“I feel one can say with some conviction that no man should willingly leave his home to fight, wound, maim or kill other men about whom he knows little and whom he certainly does not hate. When all men refuse to commit such follies the foundations of a true civilisation will have only just started to be laid.”
- Sam Sutcliffe, circa 1974 (extracted from War: The Somme, Part Five of this memoir)

Sunday, 15 March 2015

Sam, settling in to Malta, forgets his trousers… but, finally, acquires a rifle

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Dear all

A hundred years ago… on the Western front the three-day Battle Of Neuve Chapelle and the three-month Battle of Champagne ended on March 13 and 17. Though it’s not obvious what “ended” meant in that war; perhaps attack and counter-attack ceased and attrition resumed, at least in the eyes of the commanders. The lack of clarity about events may be deduced from the fact that two quite recent learned studies of Champagne calculate French casualties as either 93,000 or 240,000.
      A cluster of firsts occurred: the first neutral shop sunk by German submaries (13th), the first merchant ship attacked by German aircraft (15th, SS Blonde off North Foreland, five bombs all missed), the first airship raid on Paris (21st). But also a last: the sinking of the last German cruiser afloat (14th, Dresden, off Chile by a squadron of three British ships).
      But other events were already shaping the future of my father, Private Sam Sutcliffe’s 2/1st City Of London Battalion, Royal Fusiliers – 1,000 volunteers, including 16-year-old Sam’s brother Ted, 18, and their two mates from Edmonton, north London, Len Minns and Harold Mellow, all just arrived at their new barracks on sunny Malta for further training. They had no idea what the Army planned for them – some months ahead as it turned out. And they had no idea what was happening around the Gallipoli peninsula…
      Namely, the British and French Navies backed out of the ill-conceived bombardments of Smyrna (15th) and the Dardanelles forts (18th; that day Ottoman mines sank three battleships). And at that point (17th) command of the Dardanelles Expeditionary Force transferred to a man, General Sir Ian Hamilton, Sam Sutcliffe had never heard of, but about whom he would, in due course, develop forthright views (see autumn 1915 in the Memoir or Gallipoli episode e-book).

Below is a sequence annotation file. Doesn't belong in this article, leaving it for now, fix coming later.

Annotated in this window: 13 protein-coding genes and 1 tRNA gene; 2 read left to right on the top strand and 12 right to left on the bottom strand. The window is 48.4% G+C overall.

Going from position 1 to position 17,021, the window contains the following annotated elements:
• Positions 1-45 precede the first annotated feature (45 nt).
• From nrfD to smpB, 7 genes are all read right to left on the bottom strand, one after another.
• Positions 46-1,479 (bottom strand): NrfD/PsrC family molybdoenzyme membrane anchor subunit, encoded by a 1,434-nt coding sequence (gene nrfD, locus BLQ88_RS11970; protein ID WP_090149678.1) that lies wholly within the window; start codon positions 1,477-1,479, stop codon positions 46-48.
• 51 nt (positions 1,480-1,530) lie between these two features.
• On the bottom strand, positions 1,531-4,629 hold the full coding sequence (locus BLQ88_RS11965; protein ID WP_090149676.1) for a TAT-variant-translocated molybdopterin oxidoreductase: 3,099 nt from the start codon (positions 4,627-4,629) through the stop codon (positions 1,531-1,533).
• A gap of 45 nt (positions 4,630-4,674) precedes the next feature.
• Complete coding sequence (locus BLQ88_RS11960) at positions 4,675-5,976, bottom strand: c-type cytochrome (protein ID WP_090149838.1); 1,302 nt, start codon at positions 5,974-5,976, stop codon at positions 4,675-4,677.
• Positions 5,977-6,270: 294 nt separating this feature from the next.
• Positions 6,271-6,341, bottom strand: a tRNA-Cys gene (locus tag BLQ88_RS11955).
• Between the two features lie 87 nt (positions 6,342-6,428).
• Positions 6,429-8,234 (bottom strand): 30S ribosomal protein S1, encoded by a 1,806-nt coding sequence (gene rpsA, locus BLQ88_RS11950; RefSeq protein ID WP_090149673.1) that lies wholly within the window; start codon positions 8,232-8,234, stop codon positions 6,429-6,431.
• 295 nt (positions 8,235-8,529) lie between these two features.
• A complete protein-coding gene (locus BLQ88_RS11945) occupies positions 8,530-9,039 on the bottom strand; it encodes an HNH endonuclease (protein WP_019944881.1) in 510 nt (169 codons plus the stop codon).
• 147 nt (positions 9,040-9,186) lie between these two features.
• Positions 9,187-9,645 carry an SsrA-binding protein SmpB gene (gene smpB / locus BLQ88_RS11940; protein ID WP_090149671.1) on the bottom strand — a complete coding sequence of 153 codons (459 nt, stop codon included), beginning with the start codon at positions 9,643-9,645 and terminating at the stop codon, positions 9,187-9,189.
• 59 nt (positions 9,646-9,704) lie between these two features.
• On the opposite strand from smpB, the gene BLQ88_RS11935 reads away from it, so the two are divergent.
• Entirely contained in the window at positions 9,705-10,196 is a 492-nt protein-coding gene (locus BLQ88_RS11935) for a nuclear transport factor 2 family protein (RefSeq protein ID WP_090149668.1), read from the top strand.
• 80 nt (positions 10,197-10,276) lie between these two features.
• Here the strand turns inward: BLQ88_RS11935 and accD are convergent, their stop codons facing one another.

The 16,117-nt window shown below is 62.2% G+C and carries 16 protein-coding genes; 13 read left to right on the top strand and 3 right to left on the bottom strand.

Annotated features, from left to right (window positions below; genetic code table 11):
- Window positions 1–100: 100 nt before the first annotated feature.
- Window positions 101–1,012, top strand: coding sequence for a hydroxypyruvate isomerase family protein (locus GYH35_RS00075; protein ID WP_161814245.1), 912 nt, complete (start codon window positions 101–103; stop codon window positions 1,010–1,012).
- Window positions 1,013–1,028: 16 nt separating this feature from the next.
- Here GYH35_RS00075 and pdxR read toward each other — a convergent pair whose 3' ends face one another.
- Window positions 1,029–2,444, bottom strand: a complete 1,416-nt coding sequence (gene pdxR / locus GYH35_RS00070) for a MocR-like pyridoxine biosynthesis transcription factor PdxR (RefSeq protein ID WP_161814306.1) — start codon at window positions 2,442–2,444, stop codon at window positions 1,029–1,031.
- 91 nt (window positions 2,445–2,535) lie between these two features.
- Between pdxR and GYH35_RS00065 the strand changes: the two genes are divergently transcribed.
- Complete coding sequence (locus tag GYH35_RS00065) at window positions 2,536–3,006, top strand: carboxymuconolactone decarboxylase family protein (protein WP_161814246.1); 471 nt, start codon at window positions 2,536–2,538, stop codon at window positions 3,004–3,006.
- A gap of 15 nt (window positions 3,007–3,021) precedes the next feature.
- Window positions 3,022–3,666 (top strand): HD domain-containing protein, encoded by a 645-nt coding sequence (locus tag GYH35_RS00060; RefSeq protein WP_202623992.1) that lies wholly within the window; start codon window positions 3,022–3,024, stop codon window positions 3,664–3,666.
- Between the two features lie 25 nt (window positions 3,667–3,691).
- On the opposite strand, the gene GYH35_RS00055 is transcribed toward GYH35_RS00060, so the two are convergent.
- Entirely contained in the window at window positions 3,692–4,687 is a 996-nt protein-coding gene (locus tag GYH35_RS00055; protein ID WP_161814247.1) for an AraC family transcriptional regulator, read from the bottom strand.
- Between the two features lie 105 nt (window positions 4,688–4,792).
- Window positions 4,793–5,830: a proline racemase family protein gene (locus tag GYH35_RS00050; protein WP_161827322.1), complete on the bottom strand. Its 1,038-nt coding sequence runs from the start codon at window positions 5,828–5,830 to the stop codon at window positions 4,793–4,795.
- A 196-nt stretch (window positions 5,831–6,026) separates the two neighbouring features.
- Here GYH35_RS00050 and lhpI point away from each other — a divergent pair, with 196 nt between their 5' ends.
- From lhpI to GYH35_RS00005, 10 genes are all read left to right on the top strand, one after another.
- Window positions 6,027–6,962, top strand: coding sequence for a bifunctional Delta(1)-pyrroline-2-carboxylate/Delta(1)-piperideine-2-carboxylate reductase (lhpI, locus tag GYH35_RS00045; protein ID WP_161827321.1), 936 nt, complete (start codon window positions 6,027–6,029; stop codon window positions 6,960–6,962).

FOOTSOLDIERSAM SPEAKS
Via some sweaty marching from the dockside, last week the Battalion arrive at St George’s Barracks, a building which stood alone in a barren area and put young Sam in mind of Foreign Legion outposts in the weekly story magazines he’d read. They fed on stew and those big hard biscuits – possibly preserved from Napoleonic times – which one dab hand with a hammer and chisel carved and sold as frames for photographs. Then Sam, curious as always, started to recce the place – NB new readers, as ever up to this point, in his Memoir Sam wrote about himself in the third person as “Tommy”. He recalled his first evening’s wanderings in vivid detail:

With no further duties that day, Tommy wandered around the barracks to get a general idea of the layout; outside one of the rooms he came across dour, old Len, squatting on the covered pavement — strangely enough, its roof also appeared to be made out of little paving stones. Len the silent was really as much of a romantic as the younger Tommy, whose pleasure at being allowed to live in such exciting quarters he shared. He said, “It’s funny to think that, if we’d been put into such bare buildings in chilly old England, we’d have thought it was worse than a prison. Yet here, with sunshine and warmth around us, we’re thrilled!”